When I wandered through New York, I felt as if a cosmic energy was flowing through me. 1Christian Zaschke, Süddeutsche Zeitung
It was this energy that numerous artists described after World War II when they settled in New York to live and work. Next to the prominent group of Abstract Expressionists there was a loose gathering of various artists who, from the 1950s until around 1963, settled at a section of the harbor in Lower Manhattan, the so-called Coenties Slip. Among them were Robert Indiana, Agnes Martin, Ellsworth Kelly, Lenore Tawney and James Rosenquist.
The living situation in the dilapidated lofts at Coenties Slip was rough. Nevertheless, the living space was cheap and could be optimally used as a studio for the production of large-format works. Additionally, the maritime setting in close proximity to the Brooklyn Bridge and the riverbank as well as the remains of shipping traffic were a welcome influence on the artist’s production processes.
During the International Summer School, these environmental conditions of urban New York as well as their influences on the artworks are analyzed and discussed from topological, socio-theoretical and institutional standpoints. Therefore, it is a privilege to have Michelle White, curator of the Menil Collection, as well as Janice Mitchell and Romina Dümler from the Museum Ludwig as participating experts for topological concerns during the Summer School.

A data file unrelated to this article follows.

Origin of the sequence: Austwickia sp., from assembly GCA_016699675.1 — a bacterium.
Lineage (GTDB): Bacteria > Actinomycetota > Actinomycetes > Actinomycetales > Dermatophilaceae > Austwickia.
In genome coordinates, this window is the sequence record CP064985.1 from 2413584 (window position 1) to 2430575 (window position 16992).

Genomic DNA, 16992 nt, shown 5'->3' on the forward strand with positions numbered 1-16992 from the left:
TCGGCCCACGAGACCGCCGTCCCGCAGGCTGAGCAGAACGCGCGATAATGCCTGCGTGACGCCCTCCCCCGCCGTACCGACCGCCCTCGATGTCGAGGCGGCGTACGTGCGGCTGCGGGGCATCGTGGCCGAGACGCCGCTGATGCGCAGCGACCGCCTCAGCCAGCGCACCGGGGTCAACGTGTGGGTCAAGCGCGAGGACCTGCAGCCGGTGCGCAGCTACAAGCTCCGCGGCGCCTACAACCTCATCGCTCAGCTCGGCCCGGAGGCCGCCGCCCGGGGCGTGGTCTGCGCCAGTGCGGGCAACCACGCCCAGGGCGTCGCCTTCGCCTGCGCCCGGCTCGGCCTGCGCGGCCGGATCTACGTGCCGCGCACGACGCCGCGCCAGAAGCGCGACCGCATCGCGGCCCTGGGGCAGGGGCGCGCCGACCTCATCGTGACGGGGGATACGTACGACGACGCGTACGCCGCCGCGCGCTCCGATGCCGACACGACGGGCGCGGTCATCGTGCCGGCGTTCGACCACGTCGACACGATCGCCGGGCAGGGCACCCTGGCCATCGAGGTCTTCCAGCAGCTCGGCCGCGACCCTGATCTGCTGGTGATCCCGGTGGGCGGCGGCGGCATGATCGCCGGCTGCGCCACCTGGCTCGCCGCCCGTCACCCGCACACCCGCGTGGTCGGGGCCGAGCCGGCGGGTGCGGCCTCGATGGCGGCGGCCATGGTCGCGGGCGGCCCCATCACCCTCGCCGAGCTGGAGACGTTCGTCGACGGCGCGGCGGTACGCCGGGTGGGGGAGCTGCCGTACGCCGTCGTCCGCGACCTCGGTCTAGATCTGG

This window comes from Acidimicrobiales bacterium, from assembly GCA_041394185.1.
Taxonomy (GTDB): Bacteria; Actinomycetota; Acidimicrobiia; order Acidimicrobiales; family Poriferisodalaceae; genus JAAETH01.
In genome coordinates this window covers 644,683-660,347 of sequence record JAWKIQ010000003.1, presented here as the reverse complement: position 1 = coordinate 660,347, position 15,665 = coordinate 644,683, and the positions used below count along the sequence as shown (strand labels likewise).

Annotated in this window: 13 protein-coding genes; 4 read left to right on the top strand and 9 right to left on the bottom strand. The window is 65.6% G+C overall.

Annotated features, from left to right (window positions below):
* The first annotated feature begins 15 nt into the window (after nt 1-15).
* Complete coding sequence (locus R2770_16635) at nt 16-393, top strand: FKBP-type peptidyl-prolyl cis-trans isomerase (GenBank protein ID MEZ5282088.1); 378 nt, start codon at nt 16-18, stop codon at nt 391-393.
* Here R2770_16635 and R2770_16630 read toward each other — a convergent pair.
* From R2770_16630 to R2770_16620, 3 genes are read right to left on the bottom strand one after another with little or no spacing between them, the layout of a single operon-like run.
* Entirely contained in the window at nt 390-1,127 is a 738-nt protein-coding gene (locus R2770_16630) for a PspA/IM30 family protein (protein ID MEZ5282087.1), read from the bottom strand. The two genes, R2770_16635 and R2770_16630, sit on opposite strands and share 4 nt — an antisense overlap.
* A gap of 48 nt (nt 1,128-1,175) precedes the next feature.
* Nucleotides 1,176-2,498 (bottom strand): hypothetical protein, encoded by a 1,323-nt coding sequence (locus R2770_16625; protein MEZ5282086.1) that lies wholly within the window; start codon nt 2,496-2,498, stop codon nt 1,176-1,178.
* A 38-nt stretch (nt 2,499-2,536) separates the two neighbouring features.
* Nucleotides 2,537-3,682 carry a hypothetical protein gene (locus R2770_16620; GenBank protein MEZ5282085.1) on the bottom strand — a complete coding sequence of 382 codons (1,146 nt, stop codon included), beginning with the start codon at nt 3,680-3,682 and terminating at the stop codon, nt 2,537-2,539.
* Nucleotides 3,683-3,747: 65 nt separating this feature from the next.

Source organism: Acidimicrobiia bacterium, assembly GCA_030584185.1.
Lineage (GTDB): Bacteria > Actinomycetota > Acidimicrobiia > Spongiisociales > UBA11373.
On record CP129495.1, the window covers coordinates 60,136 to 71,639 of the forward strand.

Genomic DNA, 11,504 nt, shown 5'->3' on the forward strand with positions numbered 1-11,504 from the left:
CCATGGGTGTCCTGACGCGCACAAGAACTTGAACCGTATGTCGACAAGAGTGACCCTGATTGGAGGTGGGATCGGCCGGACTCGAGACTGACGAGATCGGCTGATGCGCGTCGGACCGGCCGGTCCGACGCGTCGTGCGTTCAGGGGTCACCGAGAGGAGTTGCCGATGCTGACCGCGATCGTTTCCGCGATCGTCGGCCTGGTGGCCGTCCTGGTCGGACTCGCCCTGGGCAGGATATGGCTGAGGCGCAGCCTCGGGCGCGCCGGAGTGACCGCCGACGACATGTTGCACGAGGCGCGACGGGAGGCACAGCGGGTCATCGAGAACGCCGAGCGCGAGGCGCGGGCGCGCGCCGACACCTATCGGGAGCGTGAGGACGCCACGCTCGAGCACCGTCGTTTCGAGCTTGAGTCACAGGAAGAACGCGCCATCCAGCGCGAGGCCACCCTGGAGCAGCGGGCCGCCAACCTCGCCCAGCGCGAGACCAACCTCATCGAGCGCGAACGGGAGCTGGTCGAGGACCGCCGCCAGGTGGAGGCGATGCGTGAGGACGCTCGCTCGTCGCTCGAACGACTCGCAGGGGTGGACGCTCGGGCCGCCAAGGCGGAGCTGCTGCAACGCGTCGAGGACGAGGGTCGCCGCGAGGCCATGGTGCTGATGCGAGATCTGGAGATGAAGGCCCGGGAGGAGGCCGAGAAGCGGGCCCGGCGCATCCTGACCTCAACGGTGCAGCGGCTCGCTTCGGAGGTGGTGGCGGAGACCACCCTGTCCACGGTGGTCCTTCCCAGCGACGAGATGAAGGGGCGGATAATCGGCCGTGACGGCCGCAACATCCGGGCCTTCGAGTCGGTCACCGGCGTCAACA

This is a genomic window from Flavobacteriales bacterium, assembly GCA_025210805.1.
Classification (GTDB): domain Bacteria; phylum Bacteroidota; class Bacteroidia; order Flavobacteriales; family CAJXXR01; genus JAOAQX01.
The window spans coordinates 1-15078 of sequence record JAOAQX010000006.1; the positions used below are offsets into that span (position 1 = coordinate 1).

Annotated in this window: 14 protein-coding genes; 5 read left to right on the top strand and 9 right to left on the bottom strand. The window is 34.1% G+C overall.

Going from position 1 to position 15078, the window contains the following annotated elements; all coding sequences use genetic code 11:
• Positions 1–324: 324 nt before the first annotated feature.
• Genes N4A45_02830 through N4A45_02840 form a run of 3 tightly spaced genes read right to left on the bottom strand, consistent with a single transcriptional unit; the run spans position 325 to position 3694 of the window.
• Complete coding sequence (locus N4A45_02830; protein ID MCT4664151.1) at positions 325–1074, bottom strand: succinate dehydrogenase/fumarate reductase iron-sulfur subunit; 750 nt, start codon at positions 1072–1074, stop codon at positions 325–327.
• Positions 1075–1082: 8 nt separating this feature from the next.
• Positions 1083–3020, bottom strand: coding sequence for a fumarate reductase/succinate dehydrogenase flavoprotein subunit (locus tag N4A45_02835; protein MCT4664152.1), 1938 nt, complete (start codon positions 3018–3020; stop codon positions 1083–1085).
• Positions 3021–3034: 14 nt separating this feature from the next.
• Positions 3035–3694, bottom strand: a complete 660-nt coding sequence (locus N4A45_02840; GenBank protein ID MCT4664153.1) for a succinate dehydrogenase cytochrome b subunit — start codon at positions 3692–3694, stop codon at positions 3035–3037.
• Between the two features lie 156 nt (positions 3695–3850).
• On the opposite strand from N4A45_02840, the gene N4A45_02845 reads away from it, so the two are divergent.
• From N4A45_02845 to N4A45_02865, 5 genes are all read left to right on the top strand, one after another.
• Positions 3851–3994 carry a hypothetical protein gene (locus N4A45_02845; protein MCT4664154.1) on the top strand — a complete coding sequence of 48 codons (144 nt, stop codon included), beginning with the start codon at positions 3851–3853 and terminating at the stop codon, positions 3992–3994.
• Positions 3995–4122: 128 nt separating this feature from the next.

The following more detailed questions on topological issues will be an open guideline for our discussions during the International Summer School:
- How did space and production on the Coenties Slip condition each other?
- What impact has the spatial location in New York for these artists, and vice versa, how did the artistic practices and the joint action shape the space (including the replacement of Paris as an art metropolis by New York)?
- And, more general, which influence take topological phenomena on the actions of the artists?
1 Christian Zaschke: Was von New York bleibt, in: Süddeutsche Zeitung Online, 2020, URL: https://www.sueddeutsche.de/leben/new-york-city-coronavirus-kultur-1.4884036?reduced=true.